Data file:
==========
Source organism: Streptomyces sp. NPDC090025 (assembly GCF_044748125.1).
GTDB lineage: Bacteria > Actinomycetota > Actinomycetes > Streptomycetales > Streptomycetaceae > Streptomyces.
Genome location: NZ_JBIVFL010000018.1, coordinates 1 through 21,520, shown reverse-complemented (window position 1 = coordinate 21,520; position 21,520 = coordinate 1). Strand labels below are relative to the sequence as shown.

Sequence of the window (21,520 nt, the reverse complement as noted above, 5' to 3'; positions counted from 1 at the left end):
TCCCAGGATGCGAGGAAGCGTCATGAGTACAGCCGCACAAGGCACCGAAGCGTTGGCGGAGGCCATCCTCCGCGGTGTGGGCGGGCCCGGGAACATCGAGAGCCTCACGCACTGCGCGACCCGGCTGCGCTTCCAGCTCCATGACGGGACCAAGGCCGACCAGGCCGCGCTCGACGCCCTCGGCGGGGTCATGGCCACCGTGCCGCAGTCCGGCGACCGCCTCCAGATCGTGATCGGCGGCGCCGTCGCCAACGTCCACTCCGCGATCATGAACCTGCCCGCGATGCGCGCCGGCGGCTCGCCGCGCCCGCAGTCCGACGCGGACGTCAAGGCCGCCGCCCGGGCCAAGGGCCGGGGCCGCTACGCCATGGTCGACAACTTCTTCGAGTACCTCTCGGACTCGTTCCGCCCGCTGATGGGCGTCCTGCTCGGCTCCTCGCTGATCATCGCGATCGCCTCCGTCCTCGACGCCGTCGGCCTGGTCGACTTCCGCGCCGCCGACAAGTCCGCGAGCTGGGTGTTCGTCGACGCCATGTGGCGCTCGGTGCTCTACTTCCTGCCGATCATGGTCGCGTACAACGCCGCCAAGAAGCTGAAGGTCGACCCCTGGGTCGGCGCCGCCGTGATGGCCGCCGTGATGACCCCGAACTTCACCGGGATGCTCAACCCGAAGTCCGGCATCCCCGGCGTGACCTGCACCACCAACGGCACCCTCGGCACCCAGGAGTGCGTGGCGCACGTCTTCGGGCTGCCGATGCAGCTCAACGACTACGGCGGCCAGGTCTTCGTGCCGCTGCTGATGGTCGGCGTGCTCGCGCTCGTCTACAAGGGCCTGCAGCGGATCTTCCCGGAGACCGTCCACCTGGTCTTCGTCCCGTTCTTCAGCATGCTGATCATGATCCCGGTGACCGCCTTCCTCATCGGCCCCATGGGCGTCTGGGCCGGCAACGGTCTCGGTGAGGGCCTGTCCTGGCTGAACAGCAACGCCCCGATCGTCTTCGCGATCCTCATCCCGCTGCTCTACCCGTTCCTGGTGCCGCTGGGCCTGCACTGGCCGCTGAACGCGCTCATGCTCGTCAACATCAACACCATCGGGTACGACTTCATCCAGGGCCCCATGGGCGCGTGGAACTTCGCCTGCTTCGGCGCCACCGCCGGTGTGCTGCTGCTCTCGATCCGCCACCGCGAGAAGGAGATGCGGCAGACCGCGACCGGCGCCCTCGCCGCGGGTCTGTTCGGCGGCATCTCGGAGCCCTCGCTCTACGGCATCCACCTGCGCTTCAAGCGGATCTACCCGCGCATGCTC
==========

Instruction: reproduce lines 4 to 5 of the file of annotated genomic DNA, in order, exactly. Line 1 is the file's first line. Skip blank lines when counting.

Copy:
Sequence of the window (21,520 nt, the reverse complement as noted above, 5' to 3'; positions counted from 1 at the left end):
TCCCAGGATGCGAGGAAGCGTCATGAGTACAGCCGCACAAGGCACCGAAGCGTTGGCGGAGGCCATCCTCCGCGGTGTGGGCGGGCCCGGGAACATCGAGAGCCTCACGCACTGCGCGACCCGGCTGCGCTTCCAGCTCCATGACGGGACCAAGGCCGACCAGGCCGCGCTCGACGCCCTCGGCGGGGTCATGGCCACCGTGCCGCAGTCCGGCGACCGCCTCCAGATCGTGATCGGCGGCGCCGTCGCCAACGTCCACTCCGCGATCATGAACCTGCCCGCGATGCGCGCCGGCGGCTCGCCGCGCCCGCAGTCCGACGCGGACGTCAAGGCCGCCGCCCGGGCCAAGGGCCGGGGCCGCTACGCCATGGTCGACAACTTCTTCGAGTACCTCTCGGACTCGTTCCGCCCGCTGATGGGCGTCCTGCTCGGCTCCTCGCTGATCATCGCGATCGCCTCCGTCCTCGACGCCGTCGGCCTGGTCGACTTCCGCGCCGCCGACAAGTCCGCGAGCTGGGTGTTCGTCGACGCCATGTGGCGCTCGGTGCTCTACTTCCTGCCGATCATGGTCGCGTACAACGCCGCCAAGAAGCTGAAGGTCGACCCCTGGGTCGGCGCCGCCGTGATGGCCGCCGTGATGACCCCGAACTTCACCGGGATGCTCAACCCGAAGTCCGGCATCCCCGGCGTGACCTGCACCACCAACGGCACCCTCGGCACCCAGGAGTGCGTGGCGCACGTCTTCGGGCTGCCGATGCAGCTCAACGACTACGGCGGCCAGGTCTTCGTGCCGCTGCTGATGGTCGGCGTGCTCGCGCTCGTCTACAAGGGCCTGCAGCGGATCTTCCCGGAGACCGTCCACCTGGTCTTCGTCCCGTTCTTCAGCATGCTGATCATGATCCCGGTGACCGCCTTCCTCATCGGCCCCATGGGCGTCTGGGCCGGCAACGGTCTCGGTGAGGGCCTGTCCTGGCTGAACAGCAACGCCCCGATCGTCTTCGCGATCCTCATCCCGCTGCTCTACCCGTTCCTGGTGCCGCTGGGCCTGCACTGGCCGCTGAACGCGCTCATGCTCGTCAACATCAACACCATCGGGTACGACTTCATCCAGGGCCCCATGGGCGCGTGGAACTTCGCCTGCTTCGGCGCCACCGCCGGTGTGCTGCTGCTCTCGATCCGCCACCGCGAGAAGGAGATGCGGCAGACCGCGACCGGCGCCCTCGCCGCGGGTCTGTTCGGCGGCATCTCGGAGCCCTCGCTCTACGGCATCCACCTGCGCTTCAAGCGGATCTACCCGCGCATGCTC